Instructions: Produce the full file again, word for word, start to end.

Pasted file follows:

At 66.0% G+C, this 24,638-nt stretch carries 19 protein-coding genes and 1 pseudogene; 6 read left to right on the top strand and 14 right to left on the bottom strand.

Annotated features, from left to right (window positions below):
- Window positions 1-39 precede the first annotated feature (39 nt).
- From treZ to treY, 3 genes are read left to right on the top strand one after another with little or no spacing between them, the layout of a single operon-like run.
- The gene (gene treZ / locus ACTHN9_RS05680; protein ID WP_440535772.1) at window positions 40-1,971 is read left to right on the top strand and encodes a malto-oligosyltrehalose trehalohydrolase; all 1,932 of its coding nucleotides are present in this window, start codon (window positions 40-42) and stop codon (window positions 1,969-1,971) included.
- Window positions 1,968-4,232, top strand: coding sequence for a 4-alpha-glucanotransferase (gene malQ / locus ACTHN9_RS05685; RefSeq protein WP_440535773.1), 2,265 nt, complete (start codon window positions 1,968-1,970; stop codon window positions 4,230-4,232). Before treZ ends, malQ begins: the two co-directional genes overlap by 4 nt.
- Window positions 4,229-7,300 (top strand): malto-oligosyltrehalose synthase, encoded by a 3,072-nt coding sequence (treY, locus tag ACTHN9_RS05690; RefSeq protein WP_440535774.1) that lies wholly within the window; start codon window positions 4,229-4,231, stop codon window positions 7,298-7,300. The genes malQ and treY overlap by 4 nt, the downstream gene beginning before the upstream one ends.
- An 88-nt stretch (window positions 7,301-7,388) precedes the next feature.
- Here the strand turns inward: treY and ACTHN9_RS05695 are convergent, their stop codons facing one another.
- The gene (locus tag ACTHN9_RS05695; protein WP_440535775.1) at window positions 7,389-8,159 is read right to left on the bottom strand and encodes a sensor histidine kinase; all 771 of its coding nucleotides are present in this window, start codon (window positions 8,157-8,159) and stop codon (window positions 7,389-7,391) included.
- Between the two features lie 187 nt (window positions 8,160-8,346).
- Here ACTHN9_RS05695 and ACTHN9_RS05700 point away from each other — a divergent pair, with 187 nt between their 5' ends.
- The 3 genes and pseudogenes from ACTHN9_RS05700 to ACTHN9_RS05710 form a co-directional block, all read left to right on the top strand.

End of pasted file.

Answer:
At 66.0% G+C, this 24,638-nt stretch carries 19 protein-coding genes and 1 pseudogene; 6 read left to right on the top strand and 14 right to left on the bottom strand.

Annotated features, from left to right (window positions below):
- Window positions 1-39 precede the first annotated feature (39 nt).
- From treZ to treY, 3 genes are read left to right on the top strand one after another with little or no spacing between them, the layout of a single operon-like run.
- The gene (gene treZ / locus ACTHN9_RS05680; protein ID WP_440535772.1) at window positions 40-1,971 is read left to right on the top strand and encodes a malto-oligosyltrehalose trehalohydrolase; all 1,932 of its coding nucleotides are present in this window, start codon (window positions 40-42) and stop codon (window positions 1,969-1,971) included.
- Window positions 1,968-4,232, top strand: coding sequence for a 4-alpha-glucanotransferase (gene malQ / locus ACTHN9_RS05685; RefSeq protein WP_440535773.1), 2,265 nt, complete (start codon window positions 1,968-1,970; stop codon window positions 4,230-4,232). Before treZ ends, malQ begins: the two co-directional genes overlap by 4 nt.
- Window positions 4,229-7,300 (top strand): malto-oligosyltrehalose synthase, encoded by a 3,072-nt coding sequence (treY, locus tag ACTHN9_RS05690; RefSeq protein WP_440535774.1) that lies wholly within the window; start codon window positions 4,229-4,231, stop codon window positions 7,298-7,300. The genes malQ and treY overlap by 4 nt, the downstream gene beginning before the upstream one ends.
- An 88-nt stretch (window positions 7,301-7,388) precedes the next feature.
- Here the strand turns inward: treY and ACTHN9_RS05695 are convergent, their stop codons facing one another.
- The gene (locus tag ACTHN9_RS05695; protein WP_440535775.1) at window positions 7,389-8,159 is read right to left on the bottom strand and encodes a sensor histidine kinase; all 771 of its coding nucleotides are present in this window, start codon (window positions 8,157-8,159) and stop codon (window positions 7,389-7,391) included.
- Between the two features lie 187 nt (window positions 8,160-8,346).
- Here ACTHN9_RS05695 and ACTHN9_RS05700 point away from each other — a divergent pair, with 187 nt between their 5' ends.
- The 3 genes and pseudogenes from ACTHN9_RS05700 to ACTHN9_RS05710 form a co-directional block, all read left to right on the top strand.